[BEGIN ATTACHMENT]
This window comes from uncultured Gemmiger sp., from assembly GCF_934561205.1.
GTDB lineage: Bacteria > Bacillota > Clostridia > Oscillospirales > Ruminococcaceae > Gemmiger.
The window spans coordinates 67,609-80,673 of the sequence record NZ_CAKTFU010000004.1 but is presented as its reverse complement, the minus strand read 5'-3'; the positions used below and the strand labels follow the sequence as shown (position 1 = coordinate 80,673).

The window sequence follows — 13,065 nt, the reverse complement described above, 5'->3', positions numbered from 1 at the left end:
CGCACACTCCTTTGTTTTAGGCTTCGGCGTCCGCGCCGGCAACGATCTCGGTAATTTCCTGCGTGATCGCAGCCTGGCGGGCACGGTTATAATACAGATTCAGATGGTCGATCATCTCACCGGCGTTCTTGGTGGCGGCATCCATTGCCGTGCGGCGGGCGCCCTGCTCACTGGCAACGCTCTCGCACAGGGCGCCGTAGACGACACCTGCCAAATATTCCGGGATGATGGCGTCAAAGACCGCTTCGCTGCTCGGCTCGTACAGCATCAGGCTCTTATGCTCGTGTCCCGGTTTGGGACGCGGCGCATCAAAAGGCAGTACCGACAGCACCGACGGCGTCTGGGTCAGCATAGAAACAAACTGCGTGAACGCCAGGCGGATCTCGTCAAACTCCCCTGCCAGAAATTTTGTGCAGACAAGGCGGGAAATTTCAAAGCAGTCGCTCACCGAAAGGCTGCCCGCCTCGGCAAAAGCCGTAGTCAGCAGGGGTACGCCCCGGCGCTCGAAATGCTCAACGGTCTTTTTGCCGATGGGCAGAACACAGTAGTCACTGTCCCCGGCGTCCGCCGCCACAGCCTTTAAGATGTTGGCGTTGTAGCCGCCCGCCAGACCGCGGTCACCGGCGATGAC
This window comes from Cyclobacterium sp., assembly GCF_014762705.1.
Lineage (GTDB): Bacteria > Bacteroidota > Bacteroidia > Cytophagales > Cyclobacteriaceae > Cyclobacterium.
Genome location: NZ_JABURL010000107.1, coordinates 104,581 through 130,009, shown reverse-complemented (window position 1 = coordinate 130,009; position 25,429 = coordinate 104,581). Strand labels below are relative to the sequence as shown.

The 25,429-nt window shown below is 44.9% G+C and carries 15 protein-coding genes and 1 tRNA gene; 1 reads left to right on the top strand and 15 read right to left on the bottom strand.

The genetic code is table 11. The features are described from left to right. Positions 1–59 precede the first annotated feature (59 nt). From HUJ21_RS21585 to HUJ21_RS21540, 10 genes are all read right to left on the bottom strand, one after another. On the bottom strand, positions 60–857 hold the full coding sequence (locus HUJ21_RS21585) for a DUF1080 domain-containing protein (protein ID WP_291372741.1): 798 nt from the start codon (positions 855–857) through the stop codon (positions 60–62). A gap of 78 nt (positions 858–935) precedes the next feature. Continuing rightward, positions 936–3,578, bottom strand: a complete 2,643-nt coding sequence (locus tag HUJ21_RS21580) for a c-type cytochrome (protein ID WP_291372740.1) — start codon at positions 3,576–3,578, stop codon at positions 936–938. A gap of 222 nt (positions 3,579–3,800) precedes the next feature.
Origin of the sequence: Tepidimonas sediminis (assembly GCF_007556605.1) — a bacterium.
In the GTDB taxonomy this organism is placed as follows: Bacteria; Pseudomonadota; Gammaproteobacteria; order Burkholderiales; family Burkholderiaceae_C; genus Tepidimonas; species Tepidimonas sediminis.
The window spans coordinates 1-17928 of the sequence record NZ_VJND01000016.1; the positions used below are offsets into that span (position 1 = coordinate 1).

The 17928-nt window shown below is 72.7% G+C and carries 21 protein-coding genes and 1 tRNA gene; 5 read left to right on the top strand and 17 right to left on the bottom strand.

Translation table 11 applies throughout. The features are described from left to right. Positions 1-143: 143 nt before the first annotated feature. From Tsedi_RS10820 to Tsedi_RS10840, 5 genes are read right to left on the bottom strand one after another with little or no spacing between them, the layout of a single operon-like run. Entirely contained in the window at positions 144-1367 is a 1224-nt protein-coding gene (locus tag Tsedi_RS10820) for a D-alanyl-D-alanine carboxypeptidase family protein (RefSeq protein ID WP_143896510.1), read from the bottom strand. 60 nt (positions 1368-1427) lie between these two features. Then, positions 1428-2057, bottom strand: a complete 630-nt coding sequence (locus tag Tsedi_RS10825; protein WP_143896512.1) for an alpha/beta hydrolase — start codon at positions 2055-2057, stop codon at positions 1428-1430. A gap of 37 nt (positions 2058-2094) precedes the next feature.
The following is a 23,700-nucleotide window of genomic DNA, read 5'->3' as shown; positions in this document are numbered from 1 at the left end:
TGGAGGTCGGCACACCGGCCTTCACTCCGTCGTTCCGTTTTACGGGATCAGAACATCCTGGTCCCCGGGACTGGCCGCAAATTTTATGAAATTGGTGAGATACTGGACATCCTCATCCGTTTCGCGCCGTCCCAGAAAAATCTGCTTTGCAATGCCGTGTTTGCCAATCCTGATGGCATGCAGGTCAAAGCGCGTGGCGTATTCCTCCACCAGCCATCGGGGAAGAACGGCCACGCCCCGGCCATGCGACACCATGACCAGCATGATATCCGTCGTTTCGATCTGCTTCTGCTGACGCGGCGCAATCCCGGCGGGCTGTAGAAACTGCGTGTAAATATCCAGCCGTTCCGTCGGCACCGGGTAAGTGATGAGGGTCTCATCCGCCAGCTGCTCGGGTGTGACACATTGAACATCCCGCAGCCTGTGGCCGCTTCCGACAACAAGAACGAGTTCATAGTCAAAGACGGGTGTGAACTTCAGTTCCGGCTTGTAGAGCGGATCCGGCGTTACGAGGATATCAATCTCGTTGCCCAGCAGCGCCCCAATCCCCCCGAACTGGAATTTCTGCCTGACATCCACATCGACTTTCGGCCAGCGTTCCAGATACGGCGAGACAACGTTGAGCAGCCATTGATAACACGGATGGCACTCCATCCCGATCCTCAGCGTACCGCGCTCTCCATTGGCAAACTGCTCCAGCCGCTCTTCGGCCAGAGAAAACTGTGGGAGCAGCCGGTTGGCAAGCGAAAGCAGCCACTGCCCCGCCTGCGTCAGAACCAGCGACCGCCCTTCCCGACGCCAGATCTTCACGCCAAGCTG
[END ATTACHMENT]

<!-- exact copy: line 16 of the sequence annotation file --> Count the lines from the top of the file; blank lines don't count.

The following is a 23,700-nucleotide window of genomic DNA, read 5'->3' as shown; positions in this document are numbered from 1 at the left end: